About 50 UC Berkeley students gathered Tuesday afternoon in an emotional protest in response to a recent investigation that found UC Berkeley architecture professor Nezar AlSayyad had sexually harassed a campus graduate student.
Protesters gathered shortly after 2 p.m., blocking the path in front of Wurster Hall, where AlSayyad teaches in the College of Environmental Design, or CED. They held signs reading “Do Better Cal #standwithsurvivors” and “We’ve Known About This for Years” and led chants such as “Do better, Cal. Do better, CED” and “Protect students, not tenure.”
“This (protest) represents two things — a statement to the university … that students are hurt, students are listening, watching and holding administration accountable. … It’s also a chance for students and others to come together,” said Justine Marcus, a master’s student in city planning and public health who serves on the Graduate Student Council in the CED.
The investigation, conducted by an independent investigator hired by the campus, found that AlSayyad violated UC sexual misconduct policy. Another investigation into an accusation of nonsexual misconduct is ongoing, according to the San Francisco Chronicle.
Organizers began planning the protest after the Sunday publication of the Chronicle article that broke the news of the investigation’s findings — the first time students were publicly made aware of the allegations. In interviews with The Daily Californian, students in the department have said that allegations of misconduct have circulated for years.
Dozens of CED students signed a list of demands Monday that included AlSayyad’s immediate suspension while investigation into his misconduct proceeds, alternatives to finishing City Planning 200 — a required graduate course he teaches — and various changes to the campus sexual misconduct investigation process.
At the protest, many of the students from the CED and other campus departments said they were dismayed at the lack of campus policy in place to protect students.
Among the speakers was Eva Hagberg Fisher, a campus doctoral candidate whose March Title IX complaint against AlSayyad led to the investigation, who said she was grateful for the protest.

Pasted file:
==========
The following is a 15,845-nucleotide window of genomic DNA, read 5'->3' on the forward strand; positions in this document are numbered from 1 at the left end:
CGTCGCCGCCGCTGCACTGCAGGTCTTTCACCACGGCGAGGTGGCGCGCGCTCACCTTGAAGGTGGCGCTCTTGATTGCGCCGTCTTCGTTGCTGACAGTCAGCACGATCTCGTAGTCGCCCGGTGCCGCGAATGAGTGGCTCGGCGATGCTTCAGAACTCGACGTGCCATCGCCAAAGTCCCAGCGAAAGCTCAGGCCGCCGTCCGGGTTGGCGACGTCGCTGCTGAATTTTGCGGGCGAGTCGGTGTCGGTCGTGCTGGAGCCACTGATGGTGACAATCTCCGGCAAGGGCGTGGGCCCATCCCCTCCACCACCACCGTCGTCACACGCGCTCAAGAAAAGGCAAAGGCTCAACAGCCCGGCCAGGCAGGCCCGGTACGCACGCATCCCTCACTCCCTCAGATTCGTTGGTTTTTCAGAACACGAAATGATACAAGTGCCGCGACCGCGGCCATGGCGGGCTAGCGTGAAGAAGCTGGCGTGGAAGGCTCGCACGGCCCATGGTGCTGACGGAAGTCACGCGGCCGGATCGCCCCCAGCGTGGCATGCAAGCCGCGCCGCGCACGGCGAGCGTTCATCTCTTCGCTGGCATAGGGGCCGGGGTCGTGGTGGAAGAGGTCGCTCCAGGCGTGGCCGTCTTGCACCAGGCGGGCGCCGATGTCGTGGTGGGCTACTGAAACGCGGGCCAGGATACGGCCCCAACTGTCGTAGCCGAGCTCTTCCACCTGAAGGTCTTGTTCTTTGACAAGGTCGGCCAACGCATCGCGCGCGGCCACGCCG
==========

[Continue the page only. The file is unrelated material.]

“I’ve been doing this alone for eight months — had this image of standing in front of Wurster standing by myself,” Hagberg Fisher said. “Coming here today and seeing I’m not standing by myself is beyond anything I could imagine.”
Aside from City Planning 200, AlSayyad co-teaches an undergraduate course, Architecture 100C.
Although he is still listed as an instructor for spring classes on various scheduling websites, AlSayyad will not be teaching any courses next semester, according to campus spokesperson Dan Mogulof. This is not a disciplinary measure against AlSayyad, Mogulof said, but the campus can take steps to “avoid the possibility of class disruption” when scheduling professors for courses.
AlSayyad did not respond to requests for comment. He has denied all misconduct allegations in a statement sent to a faculty Listserv and to students through bCourses on Sunday.
“I believe the campus’ current hyper climate has encouraged the filing of exaggerated complaints of which I am now a victim, as time will ultimately tell,” he said in the statement to faculty. “I am confident I will be vindicated.”
Academic leadership from central campus and the CED met Tuesday afternoon to discuss “actions to support students’ needs and interests,” according to Mogulof. Representatives from the CED could not be reached for comment, but Mogulof said information from the CED should come in the next couple of days.
“We’re disappointed that the department failed to protect students,” said a student organizer taking City Planning 200 who asked to remain anonymous. “He was still given the privacy and privilege to continue teaching.”
According to Matt Wade, a teaching assistant for City Planning 200 and one of the protest organizers, another protest is being planned for Thursday at Wurster during the time AlSayyad’s graduate course takes place in the building.